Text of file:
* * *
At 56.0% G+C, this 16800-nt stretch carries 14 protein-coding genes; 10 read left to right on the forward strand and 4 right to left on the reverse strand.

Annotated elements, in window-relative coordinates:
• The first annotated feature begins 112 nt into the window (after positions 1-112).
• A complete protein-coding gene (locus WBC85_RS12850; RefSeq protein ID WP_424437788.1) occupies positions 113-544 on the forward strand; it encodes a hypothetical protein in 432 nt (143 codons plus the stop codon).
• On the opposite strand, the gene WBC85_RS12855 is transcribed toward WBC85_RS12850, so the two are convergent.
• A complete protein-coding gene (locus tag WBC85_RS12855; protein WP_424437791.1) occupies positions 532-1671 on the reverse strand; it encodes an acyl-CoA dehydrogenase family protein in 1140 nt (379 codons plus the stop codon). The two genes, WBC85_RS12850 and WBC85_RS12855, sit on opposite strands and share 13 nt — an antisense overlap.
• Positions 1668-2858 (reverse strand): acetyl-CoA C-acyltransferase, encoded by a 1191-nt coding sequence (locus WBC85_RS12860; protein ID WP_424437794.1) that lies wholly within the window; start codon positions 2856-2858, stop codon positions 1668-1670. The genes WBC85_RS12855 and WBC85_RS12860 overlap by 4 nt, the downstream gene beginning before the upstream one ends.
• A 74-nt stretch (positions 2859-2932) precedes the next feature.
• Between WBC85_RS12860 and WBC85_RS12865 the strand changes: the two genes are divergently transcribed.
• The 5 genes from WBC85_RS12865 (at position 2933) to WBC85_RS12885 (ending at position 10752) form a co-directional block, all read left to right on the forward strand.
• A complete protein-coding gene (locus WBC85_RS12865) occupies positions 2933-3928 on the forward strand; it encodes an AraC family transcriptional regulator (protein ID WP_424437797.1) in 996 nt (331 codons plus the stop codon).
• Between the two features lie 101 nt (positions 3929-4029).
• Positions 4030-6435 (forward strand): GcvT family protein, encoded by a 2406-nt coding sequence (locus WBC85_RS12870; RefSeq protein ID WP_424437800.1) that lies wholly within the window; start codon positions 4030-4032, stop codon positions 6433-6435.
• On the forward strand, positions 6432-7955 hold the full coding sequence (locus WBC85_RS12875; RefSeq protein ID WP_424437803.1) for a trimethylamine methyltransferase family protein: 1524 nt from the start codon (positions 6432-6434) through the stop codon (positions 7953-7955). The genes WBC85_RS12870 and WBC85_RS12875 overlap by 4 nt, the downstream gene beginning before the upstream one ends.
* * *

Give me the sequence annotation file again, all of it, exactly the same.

At 56.0% G+C, this 16800-nt stretch carries 14 protein-coding genes; 10 read left to right on the forward strand and 4 right to left on the reverse strand.

Annotated elements, in window-relative coordinates:
• The first annotated feature begins 112 nt into the window (after positions 1-112).
• A complete protein-coding gene (locus WBC85_RS12850; RefSeq protein ID WP_424437788.1) occupies positions 113-544 on the forward strand; it encodes a hypothetical protein in 432 nt (143 codons plus the stop codon).
• On the opposite strand, the gene WBC85_RS12855 is transcribed toward WBC85_RS12850, so the two are convergent.
• A complete protein-coding gene (locus tag WBC85_RS12855; protein WP_424437791.1) occupies positions 532-1671 on the reverse strand; it encodes an acyl-CoA dehydrogenase family protein in 1140 nt (379 codons plus the stop codon). The two genes, WBC85_RS12850 and WBC85_RS12855, sit on opposite strands and share 13 nt — an antisense overlap.
• Positions 1668-2858 (reverse strand): acetyl-CoA C-acyltransferase, encoded by a 1191-nt coding sequence (locus WBC85_RS12860; protein ID WP_424437794.1) that lies wholly within the window; start codon positions 2856-2858, stop codon positions 1668-1670. The genes WBC85_RS12855 and WBC85_RS12860 overlap by 4 nt, the downstream gene beginning before the upstream one ends.
• A 74-nt stretch (positions 2859-2932) precedes the next feature.
• Between WBC85_RS12860 and WBC85_RS12865 the strand changes: the two genes are divergently transcribed.
• The 5 genes from WBC85_RS12865 (at position 2933) to WBC85_RS12885 (ending at position 10752) form a co-directional block, all read left to right on the forward strand.
• A complete protein-coding gene (locus WBC85_RS12865) occupies positions 2933-3928 on the forward strand; it encodes an AraC family transcriptional regulator (protein ID WP_424437797.1) in 996 nt (331 codons plus the stop codon).
• Between the two features lie 101 nt (positions 3929-4029).
• Positions 4030-6435 (forward strand): GcvT family protein, encoded by a 2406-nt coding sequence (locus WBC85_RS12870; RefSeq protein ID WP_424437800.1) that lies wholly within the window; start codon positions 4030-4032, stop codon positions 6433-6435.
• On the forward strand, positions 6432-7955 hold the full coding sequence (locus WBC85_RS12875; RefSeq protein ID WP_424437803.1) for a trimethylamine methyltransferase family protein: 1524 nt from the start codon (positions 6432-6434) through the stop codon (positions 7953-7955). The genes WBC85_RS12870 and WBC85_RS12875 overlap by 4 nt, the downstream gene beginning before the upstream one ends.